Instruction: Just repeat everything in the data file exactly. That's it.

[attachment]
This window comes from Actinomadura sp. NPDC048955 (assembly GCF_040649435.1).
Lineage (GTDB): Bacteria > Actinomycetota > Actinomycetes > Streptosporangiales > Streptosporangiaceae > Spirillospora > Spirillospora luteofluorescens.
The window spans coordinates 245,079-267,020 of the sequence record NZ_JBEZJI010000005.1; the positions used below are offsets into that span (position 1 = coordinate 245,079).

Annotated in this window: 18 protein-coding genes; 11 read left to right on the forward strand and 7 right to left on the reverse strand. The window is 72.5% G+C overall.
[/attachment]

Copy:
This window comes from Actinomadura sp. NPDC048955 (assembly GCF_040649435.1).
Lineage (GTDB): Bacteria > Actinomycetota > Actinomycetes > Streptosporangiales > Streptosporangiaceae > Spirillospora > Spirillospora luteofluorescens.
The window spans coordinates 245,079-267,020 of the sequence record NZ_JBEZJI010000005.1; the positions used below are offsets into that span (position 1 = coordinate 245,079).

Annotated in this window: 18 protein-coding genes; 11 read left to right on the forward strand and 7 right to left on the reverse strand. The window is 72.5% G+C overall.